Climate Emergency Dashboard
Adopted goals include:
- 50% carbon emissions reductions over 1990 baseline by 2030 (CED)
- 100% renewable electricity by 2030 (CED)
- Net zero carbon emissions by 2050 (CED)
- 100% renewable energy from all sources by 2050 (100% Renewable Energy)
- 2% community ownership of renewable energy generation assets by 2030 and 10% by 2050 (100% Renewable Energy.)
Progress has been made in many areas. However, with only 6.5 years until 2030, there is much more action needed to get help Portland reach climate emergency goals.
Carbon emissions and trends
Portland has been working to address climate change for nearly 30 years, with local emissions declining from their peak in 2000. Among other factors, these reductions are due to a combination of:
- Improved efficiency in buildings, appliances and vehicles.
- A shift to lower-carbon energy sources like wind, solar and biofuels.
- Land use planning for healthy, connected neighborhoods that enable more walking, biking and public transit.
- Reduced methane emissions from landfills and more composting and recycling.
In 2021, total carbon emissions in Multnomah County were 21% below 1990 levels. This is a 4.8% increase over the historic low point that resulted from the first year of the COVID-19 Pandemic. These reductions have been achieved despite the fact that Portland welcomed nearly 40% more people and added 28% more jobs since 1990.
Emission increases from 2020 pandemic levels were less than expected by BPS climate analysts. Residential and commercial sector emissions increased only 1% and 2% respectively. This was largely the result of more use of residential propane and fuel oil and increased economic activity in the commercial sector increasing natural gas, kerosene, and propane. Industrial sector emissions increased 6% from the first year of the pandemic, reflecting increased use of natural gas, fuel oil, and residual fuel oil. In addition, transportation sector emissions increased 8% from 2020 levels, largely the result of higher gasoline sales. Metro preliminary data on daily vehicle miles traveled per person showed at 13% increase from 2020.
Emissions by sector
As shown in the image below, the breakdown of carbon emissions by sector in Multnomah County in 2021:
- Transportation – 44%
- Commercial buildings – 21%
- Residential buildings – 17%
- Industrial use – 12%
- Fugitive emissions – 4%
- Landfilled waste – 2%
Emissions by sector shifted in 2021 due to changes in data inputs that increase the accuracy of the inventory. Oregon released a new methodology for the historic fugitive emissions, increasing those estimates. In addition, the Energy Information Administration changed the methodology for annual estimates of transportation sector diesel and propane consumption in Oregon, increasing transportation sector emissions.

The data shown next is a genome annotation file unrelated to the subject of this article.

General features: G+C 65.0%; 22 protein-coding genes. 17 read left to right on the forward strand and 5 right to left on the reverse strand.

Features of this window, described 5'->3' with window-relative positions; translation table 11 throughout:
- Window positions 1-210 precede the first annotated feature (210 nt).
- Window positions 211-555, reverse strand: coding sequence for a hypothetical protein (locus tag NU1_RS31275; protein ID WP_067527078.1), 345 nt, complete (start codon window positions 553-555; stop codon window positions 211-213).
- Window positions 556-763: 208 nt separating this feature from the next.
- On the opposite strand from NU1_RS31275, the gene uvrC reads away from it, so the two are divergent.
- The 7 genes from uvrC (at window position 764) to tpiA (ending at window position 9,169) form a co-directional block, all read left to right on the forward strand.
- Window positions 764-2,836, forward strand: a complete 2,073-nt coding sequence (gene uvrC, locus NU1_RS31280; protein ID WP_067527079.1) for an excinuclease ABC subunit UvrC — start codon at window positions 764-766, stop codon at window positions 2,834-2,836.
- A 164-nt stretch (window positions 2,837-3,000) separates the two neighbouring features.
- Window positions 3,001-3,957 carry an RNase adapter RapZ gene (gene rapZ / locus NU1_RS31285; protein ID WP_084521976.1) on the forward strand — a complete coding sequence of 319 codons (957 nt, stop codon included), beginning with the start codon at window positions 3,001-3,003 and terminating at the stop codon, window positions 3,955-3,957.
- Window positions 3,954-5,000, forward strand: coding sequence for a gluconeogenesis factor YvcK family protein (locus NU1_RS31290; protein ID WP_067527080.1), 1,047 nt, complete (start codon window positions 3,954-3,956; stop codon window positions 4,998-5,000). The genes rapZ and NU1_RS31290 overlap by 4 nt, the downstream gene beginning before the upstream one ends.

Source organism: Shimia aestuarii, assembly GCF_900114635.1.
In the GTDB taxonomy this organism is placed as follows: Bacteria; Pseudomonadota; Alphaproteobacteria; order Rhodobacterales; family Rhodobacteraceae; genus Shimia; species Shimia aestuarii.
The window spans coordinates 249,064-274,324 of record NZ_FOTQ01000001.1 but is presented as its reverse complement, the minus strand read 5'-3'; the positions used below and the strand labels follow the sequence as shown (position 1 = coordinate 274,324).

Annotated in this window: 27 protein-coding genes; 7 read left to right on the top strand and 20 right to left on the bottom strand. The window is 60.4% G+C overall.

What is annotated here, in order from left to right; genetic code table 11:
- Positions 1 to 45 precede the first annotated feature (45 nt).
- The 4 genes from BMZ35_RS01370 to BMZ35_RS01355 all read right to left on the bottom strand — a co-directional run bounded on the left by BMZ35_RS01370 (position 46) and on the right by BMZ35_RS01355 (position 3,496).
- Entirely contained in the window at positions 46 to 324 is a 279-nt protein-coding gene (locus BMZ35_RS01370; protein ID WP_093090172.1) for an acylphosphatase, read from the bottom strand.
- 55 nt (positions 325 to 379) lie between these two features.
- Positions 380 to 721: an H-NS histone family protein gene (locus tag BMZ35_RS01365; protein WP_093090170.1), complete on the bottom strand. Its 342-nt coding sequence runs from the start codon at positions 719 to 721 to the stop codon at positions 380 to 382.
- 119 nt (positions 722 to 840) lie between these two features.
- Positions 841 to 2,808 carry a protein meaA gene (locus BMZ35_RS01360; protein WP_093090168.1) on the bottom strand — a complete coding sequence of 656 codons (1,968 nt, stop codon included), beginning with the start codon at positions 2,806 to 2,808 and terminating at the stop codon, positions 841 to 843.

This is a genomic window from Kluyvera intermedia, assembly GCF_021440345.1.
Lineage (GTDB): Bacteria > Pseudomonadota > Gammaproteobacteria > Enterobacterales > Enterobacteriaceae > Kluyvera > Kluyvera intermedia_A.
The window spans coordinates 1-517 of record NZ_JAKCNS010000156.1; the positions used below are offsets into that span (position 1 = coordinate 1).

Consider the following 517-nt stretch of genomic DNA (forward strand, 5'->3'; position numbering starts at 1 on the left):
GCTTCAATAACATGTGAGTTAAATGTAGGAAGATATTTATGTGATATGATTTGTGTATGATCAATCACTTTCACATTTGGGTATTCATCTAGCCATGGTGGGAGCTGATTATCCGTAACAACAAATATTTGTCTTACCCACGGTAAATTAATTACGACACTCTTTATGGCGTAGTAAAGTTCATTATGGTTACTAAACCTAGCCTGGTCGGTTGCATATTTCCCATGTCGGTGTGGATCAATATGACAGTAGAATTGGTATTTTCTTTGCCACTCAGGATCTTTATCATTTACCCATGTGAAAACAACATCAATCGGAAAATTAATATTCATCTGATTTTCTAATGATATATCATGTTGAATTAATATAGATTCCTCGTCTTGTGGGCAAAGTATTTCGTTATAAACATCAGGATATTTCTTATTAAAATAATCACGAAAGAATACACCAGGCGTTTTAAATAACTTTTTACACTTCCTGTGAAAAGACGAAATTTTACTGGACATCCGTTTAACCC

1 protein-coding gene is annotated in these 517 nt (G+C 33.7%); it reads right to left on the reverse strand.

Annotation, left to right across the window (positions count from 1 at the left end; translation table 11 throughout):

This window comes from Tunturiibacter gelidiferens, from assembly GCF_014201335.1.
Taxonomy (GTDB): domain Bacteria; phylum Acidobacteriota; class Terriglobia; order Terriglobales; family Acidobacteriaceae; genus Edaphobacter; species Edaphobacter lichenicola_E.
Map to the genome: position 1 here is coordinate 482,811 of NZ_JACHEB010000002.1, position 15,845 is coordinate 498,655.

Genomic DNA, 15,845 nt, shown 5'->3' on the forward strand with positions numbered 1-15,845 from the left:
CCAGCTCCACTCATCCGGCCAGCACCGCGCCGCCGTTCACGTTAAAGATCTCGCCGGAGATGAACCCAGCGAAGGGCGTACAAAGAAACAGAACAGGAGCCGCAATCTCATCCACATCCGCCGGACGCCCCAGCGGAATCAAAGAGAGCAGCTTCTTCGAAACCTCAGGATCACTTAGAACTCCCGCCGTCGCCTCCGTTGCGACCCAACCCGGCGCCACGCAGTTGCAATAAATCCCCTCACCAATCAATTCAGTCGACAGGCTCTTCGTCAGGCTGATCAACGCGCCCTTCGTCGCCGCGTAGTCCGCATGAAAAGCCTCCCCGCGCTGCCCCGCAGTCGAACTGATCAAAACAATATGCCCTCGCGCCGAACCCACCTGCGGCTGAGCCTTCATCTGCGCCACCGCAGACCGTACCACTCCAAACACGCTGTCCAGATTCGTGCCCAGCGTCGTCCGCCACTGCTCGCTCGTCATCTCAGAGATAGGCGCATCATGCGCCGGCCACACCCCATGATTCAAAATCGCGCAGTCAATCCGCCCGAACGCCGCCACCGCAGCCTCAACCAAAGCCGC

Multnomah County carbon emissions peaked in 2000. This chart compares sectoral emissions from the 2000 peak level to current carbon emissions. While most sectors have declined, transportation sector emissions continue to increase to 3% over 2000 levels.
Emissions by source
As shown in the diagram above, the largest sources of carbon emissions in Multnomah County in 2021 were:
- Electricity – 24%
- Gasoline – 24%
- Natural gas – 19%
- Diesel – 187%
Additional sources include propane (4%) fuel oil (4%), fugitive emissions (4%), landfilled solid waste (2%), and commercial and industrial motor gasoline (1%).
Electricity generation sources
As shown in the chart above, the sources for electricity generation in Multnomah County for PGE and Pacific Power in 2020 were:
- Natural gas – 35%
- Coal – 30%
- Hydro – 22%
- Wind – 10%
- Solar - 2%
- Other* – 1%
*Other sources include biomass, nuclear, solar, biogas, waste, other biogenic, petroleum, and geothermal.
Source: Oregon Department of Energy Oregon Electricity Use Resource Mix for PGE and Pacific Power, including market and Bonneville Power Administration purchases, weighted average based on utility sales calculated by Portland BPS.
Carbon emissions and trends reports
Portland has been working to address climate change for more than 30 years, with local emissions declining from their peak in 2000.
Check your own emissions
Households and businesses can assess their own carbon emissions by using free online tools, like the Cool Climate Network’s calculators: